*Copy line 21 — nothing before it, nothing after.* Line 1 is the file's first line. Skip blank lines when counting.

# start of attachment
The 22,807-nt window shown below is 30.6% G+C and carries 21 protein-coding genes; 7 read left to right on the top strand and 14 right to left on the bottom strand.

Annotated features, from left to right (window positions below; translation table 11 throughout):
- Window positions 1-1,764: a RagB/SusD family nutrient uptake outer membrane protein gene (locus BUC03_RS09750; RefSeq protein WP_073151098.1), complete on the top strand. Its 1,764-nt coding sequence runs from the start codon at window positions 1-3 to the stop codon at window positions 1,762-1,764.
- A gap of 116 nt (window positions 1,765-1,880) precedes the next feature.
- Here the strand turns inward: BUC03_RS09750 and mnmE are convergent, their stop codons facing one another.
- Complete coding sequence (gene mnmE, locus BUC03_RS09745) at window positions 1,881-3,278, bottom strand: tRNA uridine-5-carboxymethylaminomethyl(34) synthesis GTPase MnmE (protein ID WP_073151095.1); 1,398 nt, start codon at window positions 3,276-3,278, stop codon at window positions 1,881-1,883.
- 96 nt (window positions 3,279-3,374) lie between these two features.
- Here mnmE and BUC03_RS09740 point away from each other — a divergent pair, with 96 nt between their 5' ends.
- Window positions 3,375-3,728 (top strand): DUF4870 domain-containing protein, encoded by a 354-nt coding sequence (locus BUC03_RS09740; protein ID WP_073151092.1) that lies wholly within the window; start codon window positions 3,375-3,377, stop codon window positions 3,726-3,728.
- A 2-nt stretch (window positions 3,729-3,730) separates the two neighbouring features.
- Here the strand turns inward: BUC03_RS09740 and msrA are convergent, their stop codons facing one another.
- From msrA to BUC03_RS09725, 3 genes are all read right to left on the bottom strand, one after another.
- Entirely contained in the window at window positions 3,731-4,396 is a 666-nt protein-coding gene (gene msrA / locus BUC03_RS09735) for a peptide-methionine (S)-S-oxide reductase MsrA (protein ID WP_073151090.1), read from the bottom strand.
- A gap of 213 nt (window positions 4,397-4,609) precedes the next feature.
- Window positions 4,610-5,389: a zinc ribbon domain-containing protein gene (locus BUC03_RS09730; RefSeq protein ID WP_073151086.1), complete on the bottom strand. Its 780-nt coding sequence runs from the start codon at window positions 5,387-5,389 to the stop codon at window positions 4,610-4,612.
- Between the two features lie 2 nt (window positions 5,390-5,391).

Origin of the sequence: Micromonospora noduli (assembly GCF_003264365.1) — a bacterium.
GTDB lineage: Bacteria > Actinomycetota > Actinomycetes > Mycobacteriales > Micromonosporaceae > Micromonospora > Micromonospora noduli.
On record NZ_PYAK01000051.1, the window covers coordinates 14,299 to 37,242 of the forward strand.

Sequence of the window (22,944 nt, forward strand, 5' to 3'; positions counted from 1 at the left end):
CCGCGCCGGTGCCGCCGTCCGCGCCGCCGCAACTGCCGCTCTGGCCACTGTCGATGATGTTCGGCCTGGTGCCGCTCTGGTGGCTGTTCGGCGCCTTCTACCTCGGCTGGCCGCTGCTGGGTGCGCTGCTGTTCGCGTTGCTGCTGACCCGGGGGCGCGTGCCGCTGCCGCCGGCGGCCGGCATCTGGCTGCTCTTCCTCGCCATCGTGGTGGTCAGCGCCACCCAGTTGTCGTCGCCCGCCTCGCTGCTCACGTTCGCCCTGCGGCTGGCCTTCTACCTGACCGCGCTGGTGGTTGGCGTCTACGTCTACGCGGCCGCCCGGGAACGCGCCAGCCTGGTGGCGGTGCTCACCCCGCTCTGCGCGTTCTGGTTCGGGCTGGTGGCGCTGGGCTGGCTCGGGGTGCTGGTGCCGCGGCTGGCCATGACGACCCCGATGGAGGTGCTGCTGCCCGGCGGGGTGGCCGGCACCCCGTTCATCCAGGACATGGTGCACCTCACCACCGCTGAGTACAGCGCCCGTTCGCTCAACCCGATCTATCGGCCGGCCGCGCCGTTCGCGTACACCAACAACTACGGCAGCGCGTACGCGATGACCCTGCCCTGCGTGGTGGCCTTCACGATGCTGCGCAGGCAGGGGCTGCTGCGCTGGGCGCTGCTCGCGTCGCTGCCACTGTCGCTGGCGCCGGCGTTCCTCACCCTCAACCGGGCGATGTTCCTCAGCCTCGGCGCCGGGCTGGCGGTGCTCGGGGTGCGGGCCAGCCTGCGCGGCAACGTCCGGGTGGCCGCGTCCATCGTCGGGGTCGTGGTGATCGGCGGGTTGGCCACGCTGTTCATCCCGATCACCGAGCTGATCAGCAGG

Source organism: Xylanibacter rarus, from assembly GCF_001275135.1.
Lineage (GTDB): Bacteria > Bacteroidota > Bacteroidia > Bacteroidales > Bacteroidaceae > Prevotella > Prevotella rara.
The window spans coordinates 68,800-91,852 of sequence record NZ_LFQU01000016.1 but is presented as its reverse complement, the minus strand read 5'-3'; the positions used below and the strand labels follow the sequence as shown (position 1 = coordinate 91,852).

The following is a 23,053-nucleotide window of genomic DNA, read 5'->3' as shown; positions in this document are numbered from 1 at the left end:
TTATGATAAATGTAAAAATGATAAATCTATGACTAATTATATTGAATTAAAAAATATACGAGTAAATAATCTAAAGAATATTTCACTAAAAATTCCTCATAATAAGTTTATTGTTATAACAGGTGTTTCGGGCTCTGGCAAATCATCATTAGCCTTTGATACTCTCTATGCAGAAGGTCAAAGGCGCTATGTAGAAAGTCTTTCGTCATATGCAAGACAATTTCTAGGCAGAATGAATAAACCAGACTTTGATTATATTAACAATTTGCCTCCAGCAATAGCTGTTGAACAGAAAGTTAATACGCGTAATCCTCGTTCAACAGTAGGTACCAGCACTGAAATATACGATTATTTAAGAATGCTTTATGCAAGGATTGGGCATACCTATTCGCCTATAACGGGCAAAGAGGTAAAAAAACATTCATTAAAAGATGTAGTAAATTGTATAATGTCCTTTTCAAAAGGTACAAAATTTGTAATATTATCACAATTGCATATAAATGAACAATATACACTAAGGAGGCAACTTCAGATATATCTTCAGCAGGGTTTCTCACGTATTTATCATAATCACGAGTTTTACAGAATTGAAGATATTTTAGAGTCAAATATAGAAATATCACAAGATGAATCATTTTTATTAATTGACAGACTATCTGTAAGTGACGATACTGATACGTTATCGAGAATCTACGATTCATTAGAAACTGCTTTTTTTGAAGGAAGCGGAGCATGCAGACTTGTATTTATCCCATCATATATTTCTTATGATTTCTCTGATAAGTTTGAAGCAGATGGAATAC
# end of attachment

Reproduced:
CCGCGCCGGTGCCGCCGTCCGCGCCGCCGCAACTGCCGCTCTGGCCACTGTCGATGATGTTCGGCCTGGTGCCGCTCTGGTGGCTGTTCGGCGCCTTCTACCTCGGCTGGCCGCTGCTGGGTGCGCTGCTGTTCGCGTTGCTGCTGACCCGGGGGCGCGTGCCGCTGCCGCCGGCGGCCGGCATCTGGCTGCTCTTCCTCGCCATCGTGGTGGTCAGCGCCACCCAGTTGTCGTCGCCCGCCTCGCTGCTCACGTTCGCCCTGCGGCTGGCCTTCTACCTGACCGCGCTGGTGGTTGGCGTCTACGTCTACGCGGCCGCCCGGGAACGCGCCAGCCTGGTGGCGGTGCTCACCCCGCTCTGCGCGTTCTGGTTCGGGCTGGTGGCGCTGGGCTGGCTCGGGGTGCTGGTGCCGCGGCTGGCCATGACGACCCCGATGGAGGTGCTGCTGCCCGGCGGGGTGGCCGGCACCCCGTTCATCCAGGACATGGTGCACCTCACCACCGCTGAGTACAGCGCCCGTTCGCTCAACCCGATCTATCGGCCGGCCGCGCCGTTCGCGTACACCAACAACTACGGCAGCGCGTACGCGATGACCCTGCCCTGCGTGGTGGCCTTCACGATGCTGCGCAGGCAGGGGCTGCTGCGCTGGGCGCTGCTCGCGTCGCTGCCACTGTCGCTGGCGCCGGCGTTCCTCACCCTCAACCGGGCGATGTTCCTCAGCCTCGGCGCCGGGCTGGCGGTGCTCGGGGTGCGGGCCAGCCTGCGCGGCAACGTCCGGGTGGCCGCGTCCATCGTCGGGGTCGTGGTGATCGGCGGGTTGGCCACGCTGTTCATCCCGATCACCGAGCTGATCAGCAGG